Nancy Silverton’s Sourdough Starter Is So Good Scientists Are Studying It in Belgium
How does one memorialize food, that temporal, ephemeral thing? In the case of Nancy Silverton’s famous sourdough, born of the yeast of Concord grapes, one puts its starter in a library—of sorts. The Puratos World Heritage Sourdough Library in Saint Vith, Belgium houses glass jars instead of books, all lined up in hushed temperature controlled vaults. Inside, refrigerator-like glass cases—not unlike what you’d see at the grocery store—are clinically clean. They house 84 starters in total, sourced from all over the world.
And Nancy Silverton’s, which has been housed at the project for four years and counting, was grown in L.A. and cold FedExed to Belgium. While Los Angeles isn’t known for its sourdough, it is Silverton’s version that infamously beat out all all its San Franciscan compatriots in a blind taste test conducted by the San Francisco Chronicle, an upset to the city that's arguably synonymous with the art form.
Every year, Silverton’s starter in Belgium has to be fed by more starter that La Brea Bakery ships over. (It should be noted that the company is no longer owned by Silverton; it was sold to Swiss-based Aryzta in 2001, which also owns brands like Otis Spunkmeyer.)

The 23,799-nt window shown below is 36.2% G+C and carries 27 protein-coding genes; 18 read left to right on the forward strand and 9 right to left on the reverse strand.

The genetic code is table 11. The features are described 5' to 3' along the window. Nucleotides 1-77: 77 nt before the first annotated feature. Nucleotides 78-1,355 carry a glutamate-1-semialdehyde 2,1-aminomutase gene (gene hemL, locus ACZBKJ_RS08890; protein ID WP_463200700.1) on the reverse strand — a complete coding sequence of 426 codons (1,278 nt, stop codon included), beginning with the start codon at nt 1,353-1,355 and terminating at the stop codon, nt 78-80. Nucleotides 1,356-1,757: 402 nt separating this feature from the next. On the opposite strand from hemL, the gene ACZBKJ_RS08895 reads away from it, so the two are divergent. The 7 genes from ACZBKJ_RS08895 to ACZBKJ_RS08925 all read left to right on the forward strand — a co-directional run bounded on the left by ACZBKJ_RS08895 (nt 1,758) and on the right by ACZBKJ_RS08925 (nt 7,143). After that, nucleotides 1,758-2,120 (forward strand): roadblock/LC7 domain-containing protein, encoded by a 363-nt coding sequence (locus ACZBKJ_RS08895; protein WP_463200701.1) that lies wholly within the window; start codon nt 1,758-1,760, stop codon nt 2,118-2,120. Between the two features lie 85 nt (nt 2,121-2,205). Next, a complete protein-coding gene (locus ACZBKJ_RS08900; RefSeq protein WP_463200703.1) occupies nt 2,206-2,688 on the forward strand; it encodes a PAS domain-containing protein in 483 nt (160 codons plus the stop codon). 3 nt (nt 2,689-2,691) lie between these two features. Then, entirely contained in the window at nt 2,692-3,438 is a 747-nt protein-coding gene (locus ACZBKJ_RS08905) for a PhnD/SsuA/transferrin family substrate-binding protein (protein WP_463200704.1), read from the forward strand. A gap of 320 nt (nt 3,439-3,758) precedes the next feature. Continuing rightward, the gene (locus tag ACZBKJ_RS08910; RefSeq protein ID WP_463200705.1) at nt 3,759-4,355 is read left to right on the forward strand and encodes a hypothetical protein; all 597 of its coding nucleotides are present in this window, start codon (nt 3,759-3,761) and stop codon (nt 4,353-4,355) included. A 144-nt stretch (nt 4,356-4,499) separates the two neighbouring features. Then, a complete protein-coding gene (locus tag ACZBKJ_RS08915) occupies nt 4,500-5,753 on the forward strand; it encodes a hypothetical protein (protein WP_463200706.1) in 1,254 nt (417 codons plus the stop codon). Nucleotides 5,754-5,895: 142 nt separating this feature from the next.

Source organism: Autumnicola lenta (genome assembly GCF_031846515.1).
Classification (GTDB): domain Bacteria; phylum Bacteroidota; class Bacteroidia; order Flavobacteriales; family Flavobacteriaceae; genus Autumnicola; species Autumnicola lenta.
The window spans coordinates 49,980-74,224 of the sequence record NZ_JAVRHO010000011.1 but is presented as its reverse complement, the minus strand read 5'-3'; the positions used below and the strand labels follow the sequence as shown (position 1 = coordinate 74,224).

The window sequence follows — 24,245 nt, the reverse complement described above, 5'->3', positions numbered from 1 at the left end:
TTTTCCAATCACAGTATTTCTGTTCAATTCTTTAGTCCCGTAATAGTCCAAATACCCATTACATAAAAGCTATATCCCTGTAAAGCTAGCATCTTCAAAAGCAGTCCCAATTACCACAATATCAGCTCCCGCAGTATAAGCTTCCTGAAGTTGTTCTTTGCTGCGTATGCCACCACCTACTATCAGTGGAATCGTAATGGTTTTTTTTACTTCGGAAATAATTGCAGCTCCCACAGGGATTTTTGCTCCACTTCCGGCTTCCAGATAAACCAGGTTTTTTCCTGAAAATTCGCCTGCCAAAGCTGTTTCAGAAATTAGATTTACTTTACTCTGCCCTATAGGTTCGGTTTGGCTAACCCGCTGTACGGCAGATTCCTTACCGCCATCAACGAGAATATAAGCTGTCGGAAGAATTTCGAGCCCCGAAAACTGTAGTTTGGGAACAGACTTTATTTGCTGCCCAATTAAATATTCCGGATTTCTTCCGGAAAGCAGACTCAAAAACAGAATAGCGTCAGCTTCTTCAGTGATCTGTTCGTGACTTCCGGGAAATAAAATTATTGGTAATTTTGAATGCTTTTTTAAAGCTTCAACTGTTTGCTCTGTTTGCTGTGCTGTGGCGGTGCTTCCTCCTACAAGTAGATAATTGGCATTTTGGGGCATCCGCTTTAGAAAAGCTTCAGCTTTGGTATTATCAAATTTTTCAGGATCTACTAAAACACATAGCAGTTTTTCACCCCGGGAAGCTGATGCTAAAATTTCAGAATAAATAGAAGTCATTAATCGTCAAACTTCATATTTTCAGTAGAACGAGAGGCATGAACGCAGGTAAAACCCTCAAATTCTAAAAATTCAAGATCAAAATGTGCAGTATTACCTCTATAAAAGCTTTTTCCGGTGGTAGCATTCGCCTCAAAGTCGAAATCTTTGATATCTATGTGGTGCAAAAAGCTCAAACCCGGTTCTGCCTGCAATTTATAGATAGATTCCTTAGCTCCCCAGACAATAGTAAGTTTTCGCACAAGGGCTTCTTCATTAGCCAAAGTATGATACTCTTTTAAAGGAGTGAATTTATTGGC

So, what’s the point of a sourdough starter library, besides the cool factor and positive PR for Puratos, a Belgium-based international baking company? Well, finding out what makes sourdough taste like sourdough—and what makes Silverton’s among the best. While sourdough cemented its stronghold of American culture when miners brought starters with them to San Francisco—reportedly hugging them in glass jars at night to keep them warm—its fermented strains are far more ancient. Its fabled origins hearken in Egypt, where it’s said to have arisen 6,000 years ago.
As with anything so storied, so complex, and so beloved as sourdough—Sourdough Sam as the 49ers mascot epitomizes this reverence as well as anything could—there are mysteries. There are debates.
Some people hold that you simply cannot replicate San Francisco-style sourdough beyond the reaches of the area. It just doesn’t taste the same. “When they gave dough to bakeries elsewhere, it inexplicably lost its ‘sour,’” reported Discover Magazine.
Others disagree. San Francisco starter, they hold, really comes down to the presence of a very specific bacteria. It is actaully named L. sanfranciscensis, after the city of its prevalence.
The bacteria isn’t just found in sourdough that comes from San Francisco, however—it’s been found elsewhere, so it’s not some magical phenomenon that materializes only within city limits.
Still, it is contentions and mysteries like these that make the phenomenon of sourdough so beguiling, and invite its research. At the Puratos project, professor Marco Gobbetti has been studying the starters for their micro-organisms, wild yeast, and strains of lactic bacteria, hoping to glean something on the science of deliciousness.